BEIRUT (AP) — Protesters clashed with Lebanese security forces Monday outside the justice ministry in Beirut, demanding the release of two people arrested last week during a bank robbery.
The clash came as an International Monetary Fund delegation held meetings in Beirut with officials about the country’s economic collapse and the limited steps the government has taken to pull Lebanon out of the worst economic crisis in its modern history. The crisis is rooted in decades of corruption and mismanagement.
The Lebanese government has implemented few of the IMF’s requests from a staff-level agreement reached with the IMF in April. It includes five “key pillars” to be implemented, including restructuring the financial sector, implementing fiscal reforms, the proposed restructuring of external public debt, fighting corruption and anti-money laundering efforts.
The deal also called for the country’s 14 biggest banks to be kept as a model for industry restructuring work, as they control about 80% of the market. Smaller troubled banks should be taken over by larger lenders.
Anger at local lenders who have imposed unofficial capital controls, including limits on ATM withdrawals for nearly three years, has grown in recent weeks, with some depositors storming bank branches and taking their trapped savings by force.
Monday’s demonstration outside the Justice Ministry demanded the release of Abdul-Rahman Zakariya and Mohammed Rustom, who have been held since Wednesday after storming a bank branch and helping a depositor retrieve her trapped savings to pay for her sister’s treatment for cancer.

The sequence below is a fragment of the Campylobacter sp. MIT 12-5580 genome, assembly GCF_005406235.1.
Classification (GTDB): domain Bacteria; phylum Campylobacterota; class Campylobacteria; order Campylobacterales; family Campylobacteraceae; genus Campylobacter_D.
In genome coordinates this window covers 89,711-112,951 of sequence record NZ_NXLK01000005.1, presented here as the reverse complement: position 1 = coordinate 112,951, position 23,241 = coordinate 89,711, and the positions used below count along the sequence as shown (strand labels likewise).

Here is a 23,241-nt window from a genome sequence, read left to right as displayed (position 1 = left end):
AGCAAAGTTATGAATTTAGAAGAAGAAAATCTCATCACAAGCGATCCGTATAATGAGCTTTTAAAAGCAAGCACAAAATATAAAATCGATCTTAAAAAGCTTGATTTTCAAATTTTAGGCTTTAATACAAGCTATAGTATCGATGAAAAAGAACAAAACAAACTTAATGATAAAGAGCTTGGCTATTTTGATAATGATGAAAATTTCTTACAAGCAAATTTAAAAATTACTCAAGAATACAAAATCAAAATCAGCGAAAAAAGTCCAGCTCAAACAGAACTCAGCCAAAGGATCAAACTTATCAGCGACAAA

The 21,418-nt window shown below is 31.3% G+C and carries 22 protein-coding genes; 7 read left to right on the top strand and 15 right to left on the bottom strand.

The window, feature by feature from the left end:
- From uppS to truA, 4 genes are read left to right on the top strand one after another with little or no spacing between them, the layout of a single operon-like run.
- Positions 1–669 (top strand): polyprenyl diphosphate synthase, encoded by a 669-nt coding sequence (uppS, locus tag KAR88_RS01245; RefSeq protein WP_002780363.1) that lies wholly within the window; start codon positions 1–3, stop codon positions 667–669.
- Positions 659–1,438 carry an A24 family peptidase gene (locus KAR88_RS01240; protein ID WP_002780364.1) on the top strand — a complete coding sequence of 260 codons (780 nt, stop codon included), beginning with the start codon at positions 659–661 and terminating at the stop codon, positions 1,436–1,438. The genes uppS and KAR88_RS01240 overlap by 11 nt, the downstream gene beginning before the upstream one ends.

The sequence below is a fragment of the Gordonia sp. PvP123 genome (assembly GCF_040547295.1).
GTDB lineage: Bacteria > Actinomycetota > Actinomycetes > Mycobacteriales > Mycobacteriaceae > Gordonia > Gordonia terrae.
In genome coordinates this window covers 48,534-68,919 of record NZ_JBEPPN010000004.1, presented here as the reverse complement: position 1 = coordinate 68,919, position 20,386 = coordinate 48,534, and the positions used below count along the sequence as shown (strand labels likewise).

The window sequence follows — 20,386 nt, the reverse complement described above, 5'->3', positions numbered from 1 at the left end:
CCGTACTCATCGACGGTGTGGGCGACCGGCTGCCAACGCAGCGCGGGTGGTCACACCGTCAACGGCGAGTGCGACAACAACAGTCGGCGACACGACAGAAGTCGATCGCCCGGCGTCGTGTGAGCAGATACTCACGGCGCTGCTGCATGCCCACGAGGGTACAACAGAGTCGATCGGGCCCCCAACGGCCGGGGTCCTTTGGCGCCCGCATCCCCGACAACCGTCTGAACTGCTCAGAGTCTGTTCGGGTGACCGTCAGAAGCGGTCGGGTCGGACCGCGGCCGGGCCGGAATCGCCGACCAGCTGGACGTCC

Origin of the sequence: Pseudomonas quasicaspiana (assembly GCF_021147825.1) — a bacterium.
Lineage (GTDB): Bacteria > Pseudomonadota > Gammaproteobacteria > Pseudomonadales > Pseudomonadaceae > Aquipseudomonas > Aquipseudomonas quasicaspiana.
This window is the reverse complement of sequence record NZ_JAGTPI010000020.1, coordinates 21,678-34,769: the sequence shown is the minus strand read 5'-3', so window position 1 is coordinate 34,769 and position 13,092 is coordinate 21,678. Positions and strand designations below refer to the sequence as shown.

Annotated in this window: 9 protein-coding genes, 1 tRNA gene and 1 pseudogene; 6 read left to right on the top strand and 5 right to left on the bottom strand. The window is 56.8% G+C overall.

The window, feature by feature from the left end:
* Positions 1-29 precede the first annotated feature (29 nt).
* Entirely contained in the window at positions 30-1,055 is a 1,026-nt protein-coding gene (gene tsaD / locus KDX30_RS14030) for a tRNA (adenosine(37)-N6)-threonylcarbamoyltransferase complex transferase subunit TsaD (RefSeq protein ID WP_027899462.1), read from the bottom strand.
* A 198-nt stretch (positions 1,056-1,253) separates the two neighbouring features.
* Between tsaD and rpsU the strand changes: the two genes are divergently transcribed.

They were joined by Sally Hafez, who used a toy gun to claim $13,000 from her trapped savings account. Hafez, who was in hiding, said she repeatedly visited the bank to ask for her money and was told she could only receive $200 a month in Lebanese pounds.
On Friday, depositors, including one armed with a shotgun, stormed at least five banks to claim their trapped savings, the largest number of such incidents in a single day. Banks, citing security concerns, closed all branches for three days from Monday.
At one point on Monday, dozens of protesters tried to storm the justice ministry before stopping after a metal gate was removed. There are concerns that if the two men are not released, the protests could intensify.
Elsewhere in Beirut, protesters briefly blocked several major roads in protest at deteriorating living conditions, including almost non-existent state electricity, a crash in the Lebanese pound and rising poverty that has reached three-quarters of the population since the start of the financial crisis in October 2019.
The Lebanese pound hit new lows, hitting 38,600 pounds per US dollar on Monday.